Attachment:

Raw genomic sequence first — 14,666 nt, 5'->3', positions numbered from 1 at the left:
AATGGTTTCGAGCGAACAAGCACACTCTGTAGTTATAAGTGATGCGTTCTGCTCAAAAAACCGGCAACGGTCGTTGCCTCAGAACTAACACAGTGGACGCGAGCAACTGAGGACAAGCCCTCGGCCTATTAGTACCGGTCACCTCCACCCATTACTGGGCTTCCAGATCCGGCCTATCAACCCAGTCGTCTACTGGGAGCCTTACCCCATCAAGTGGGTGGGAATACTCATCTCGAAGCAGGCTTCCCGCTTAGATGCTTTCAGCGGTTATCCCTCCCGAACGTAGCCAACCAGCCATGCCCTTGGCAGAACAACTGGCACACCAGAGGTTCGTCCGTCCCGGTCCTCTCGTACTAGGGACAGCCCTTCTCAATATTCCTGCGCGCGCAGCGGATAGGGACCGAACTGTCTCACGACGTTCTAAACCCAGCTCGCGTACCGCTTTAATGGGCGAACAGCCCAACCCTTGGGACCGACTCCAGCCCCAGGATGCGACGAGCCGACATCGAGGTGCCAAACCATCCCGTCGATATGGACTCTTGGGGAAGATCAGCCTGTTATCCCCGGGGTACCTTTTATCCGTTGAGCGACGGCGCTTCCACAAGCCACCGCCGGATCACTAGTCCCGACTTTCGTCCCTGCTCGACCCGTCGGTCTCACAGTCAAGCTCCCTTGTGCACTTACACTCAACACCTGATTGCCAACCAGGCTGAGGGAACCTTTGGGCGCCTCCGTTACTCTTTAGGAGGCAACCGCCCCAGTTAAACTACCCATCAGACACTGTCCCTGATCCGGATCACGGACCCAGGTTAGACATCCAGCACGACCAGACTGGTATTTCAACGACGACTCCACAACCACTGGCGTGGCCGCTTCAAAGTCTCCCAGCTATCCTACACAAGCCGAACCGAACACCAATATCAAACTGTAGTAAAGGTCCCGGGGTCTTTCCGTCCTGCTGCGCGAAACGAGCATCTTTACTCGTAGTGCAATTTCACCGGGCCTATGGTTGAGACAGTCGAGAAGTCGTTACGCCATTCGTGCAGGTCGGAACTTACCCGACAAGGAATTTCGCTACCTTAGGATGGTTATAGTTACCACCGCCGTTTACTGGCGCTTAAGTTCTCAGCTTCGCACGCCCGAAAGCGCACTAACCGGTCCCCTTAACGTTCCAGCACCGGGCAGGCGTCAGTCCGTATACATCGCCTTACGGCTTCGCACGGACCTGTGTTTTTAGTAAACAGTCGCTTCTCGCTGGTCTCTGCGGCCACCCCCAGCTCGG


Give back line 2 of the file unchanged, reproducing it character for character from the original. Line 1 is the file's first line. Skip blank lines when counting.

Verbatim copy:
AATGGTTTCGAGCGAACAAGCACACTCTGTAGTTATAAGTGATGCGTTCTGCTCAAAAAACCGGCAACGGTCGTTGCCTCAGAACTAACACAGTGGACGCGAGCAACTGAGGACAAGCCCTCGGCCTATTAGTACCGGTCACCTCCACCCATTACTGGGCTTCCAGATCCGGCCTATCAACCCAGTCGTCTACTGGGAGCCTTACCCCATCAAGTGGGTGGGAATACTCATCTCGAAGCAGGCTTCCCGCTTAGATGCTTTCAGCGGTTATCCCTCCCGAACGTAGCCAACCAGCCATGCCCTTGGCAGAACAACTGGCACACCAGAGGTTCGTCCGTCCCGGTCCTCTCGTACTAGGGACAGCCCTTCTCAATATTCCTGCGCGCGCAGCGGATAGGGACCGAACTGTCTCACGACGTTCTAAACCCAGCTCGCGTACCGCTTTAATGGGCGAACAGCCCAACCCTTGGGACCGACTCCAGCCCCAGGATGCGACGAGCCGACATCGAGGTGCCAAACCATCCCGTCGATATGGACTCTTGGGGAAGATCAGCCTGTTATCCCCGGGGTACCTTTTATCCGTTGAGCGACGGCGCTTCCACAAGCCACCGCCGGATCACTAGTCCCGACTTTCGTCCCTGCTCGACCCGTCGGTCTCACAGTCAAGCTCCCTTGTGCACTTACACTCAACACCTGATTGCCAACCAGGCTGAGGGAACCTTTGGGCGCCTCCGTTACTCTTTAGGAGGCAACCGCCCCAGTTAAACTACCCATCAGACACTGTCCCTGATCCGGATCACGGACCCAGGTTAGACATCCAGCACGACCAGACTGGTATTTCAACGACGACTCCACAACCACTGGCGTGGCCGCTTCAAAGTCTCCCAGCTATCCTACACAAGCCGAACCGAACACCAATATCAAACTGTAGTAAAGGTCCCGGGGTCTTTCCGTCCTGCTGCGCGAAACGAGCATCTTTACTCGTAGTGCAATTTCACCGGGCCTATGGTTGAGACAGTCGAGAAGTCGTTACGCCATTCGTGCAGGTCGGAACTTACCCGACAAGGAATTTCGCTACCTTAGGATGGTTATAGTTACCACCGCCGTTTACTGGCGCTTAAGTTCTCAGCTTCGCACGCCCGAAAGCGCACTAACCGGTCCCCTTAACGTTCCAGCACCGGGCAGGCGTCAGTCCGTATACATCGCCTTACGGCTTCGCACGGACCTGTGTTTTTAGTAAACAGTCGCTTCTCGCTGGTCTCTGCGGCCACCCCCAGCTCGG